25/9/2007- Many of the hundreds of migrants arrested by French authorities following the destruction of their makeshift camp in Calais are at risk of being sent back to Greece, Human Rights Watch said today. The French police reportedly arrested 276 migrants, including 125 children, on September 22, 2009, and destroyed their makeshift camp. The French immigration minister said several months ago that many asylum seekers entered through Greece and should be returned there. The New York Times, reporting on the situation, cited remarks by French officials that those who had entered the European Union through Greece would be returned there. The UK's home secretary is quoted in The Guardian expressing his "delight" at the Calais operation and saying that the migrants there could seek asylum in the first country they entered, meaning that many are likely to be returned to Greece.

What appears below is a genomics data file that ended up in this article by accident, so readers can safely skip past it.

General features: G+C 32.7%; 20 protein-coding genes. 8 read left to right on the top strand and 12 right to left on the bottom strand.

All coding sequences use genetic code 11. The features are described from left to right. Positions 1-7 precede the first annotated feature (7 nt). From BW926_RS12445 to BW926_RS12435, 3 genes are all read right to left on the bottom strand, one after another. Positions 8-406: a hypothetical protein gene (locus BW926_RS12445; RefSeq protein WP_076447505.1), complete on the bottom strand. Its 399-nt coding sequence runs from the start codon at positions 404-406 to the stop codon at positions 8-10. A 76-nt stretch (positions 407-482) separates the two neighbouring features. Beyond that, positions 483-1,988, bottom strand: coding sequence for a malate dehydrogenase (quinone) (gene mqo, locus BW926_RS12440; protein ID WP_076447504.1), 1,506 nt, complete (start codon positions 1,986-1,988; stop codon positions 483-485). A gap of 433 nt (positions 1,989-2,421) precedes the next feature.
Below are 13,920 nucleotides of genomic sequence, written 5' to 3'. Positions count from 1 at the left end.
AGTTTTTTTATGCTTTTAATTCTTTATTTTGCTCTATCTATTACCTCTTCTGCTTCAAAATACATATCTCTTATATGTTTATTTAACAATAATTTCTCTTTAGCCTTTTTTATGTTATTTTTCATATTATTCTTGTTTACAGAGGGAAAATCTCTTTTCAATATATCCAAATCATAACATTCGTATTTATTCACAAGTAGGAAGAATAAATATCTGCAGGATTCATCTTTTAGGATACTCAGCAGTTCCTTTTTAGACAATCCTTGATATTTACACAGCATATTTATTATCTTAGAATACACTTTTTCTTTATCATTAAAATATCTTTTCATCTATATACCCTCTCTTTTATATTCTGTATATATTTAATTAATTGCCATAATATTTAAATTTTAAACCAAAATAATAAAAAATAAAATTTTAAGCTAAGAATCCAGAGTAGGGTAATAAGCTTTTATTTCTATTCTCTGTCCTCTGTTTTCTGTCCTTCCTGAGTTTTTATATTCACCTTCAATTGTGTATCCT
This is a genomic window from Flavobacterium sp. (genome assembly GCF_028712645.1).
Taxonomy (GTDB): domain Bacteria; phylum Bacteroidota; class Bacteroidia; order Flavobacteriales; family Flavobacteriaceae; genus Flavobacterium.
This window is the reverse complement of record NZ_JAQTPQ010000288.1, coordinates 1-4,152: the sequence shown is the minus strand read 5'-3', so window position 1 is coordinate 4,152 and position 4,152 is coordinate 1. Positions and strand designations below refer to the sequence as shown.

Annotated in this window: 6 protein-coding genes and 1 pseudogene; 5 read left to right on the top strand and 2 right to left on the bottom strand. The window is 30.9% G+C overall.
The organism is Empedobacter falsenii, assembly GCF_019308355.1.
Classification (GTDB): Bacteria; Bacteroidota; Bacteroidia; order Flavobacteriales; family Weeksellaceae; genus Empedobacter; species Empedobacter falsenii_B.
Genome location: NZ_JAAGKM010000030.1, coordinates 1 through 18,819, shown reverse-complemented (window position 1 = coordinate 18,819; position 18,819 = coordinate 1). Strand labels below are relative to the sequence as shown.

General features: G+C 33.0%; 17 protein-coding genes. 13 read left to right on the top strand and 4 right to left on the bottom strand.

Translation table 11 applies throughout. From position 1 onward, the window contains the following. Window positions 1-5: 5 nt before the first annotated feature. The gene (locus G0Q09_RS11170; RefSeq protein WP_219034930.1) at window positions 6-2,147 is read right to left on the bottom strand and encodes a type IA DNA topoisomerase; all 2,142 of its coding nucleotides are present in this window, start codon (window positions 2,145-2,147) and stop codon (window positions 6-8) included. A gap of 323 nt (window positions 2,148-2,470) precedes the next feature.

"France, the UK, and the rest of Europe act as if everything is perfectly fine in Greece," said Bill Frelick, refugee policy director at Human Rights Watch. "But Greece denies 99.5 percent of all asylum claims, has recently eliminated its appeals procedure, and detains migrants in deplorable conditions." Human Rights Watch said that France and the UK should ensure that any children among those removed who have family members in the UK, including siblings and other close relatives, are able to join them on humanitarian grounds. Under the European Union's Dublin II regulations, the country where a person first entered the EU is generally held responsible for examining that person's asylum claim, whether or not the person applied there. European governments enter the fingerprints of all migrants they apprehend into an EU-wide database that allows other governments to trace where a person first entered the EU and to send that person back. While the Dublin II regulations are premised on the notion that all EU member states have comparable asylum and migration practices, there are wide disparities, with some countries like Greece effectively offering no protection at all. This disparity underscores the importance of reforming the Dublin system and ensuring that EU member states are held to account for their failure to respect their obligations under EU law to provide access to asylum.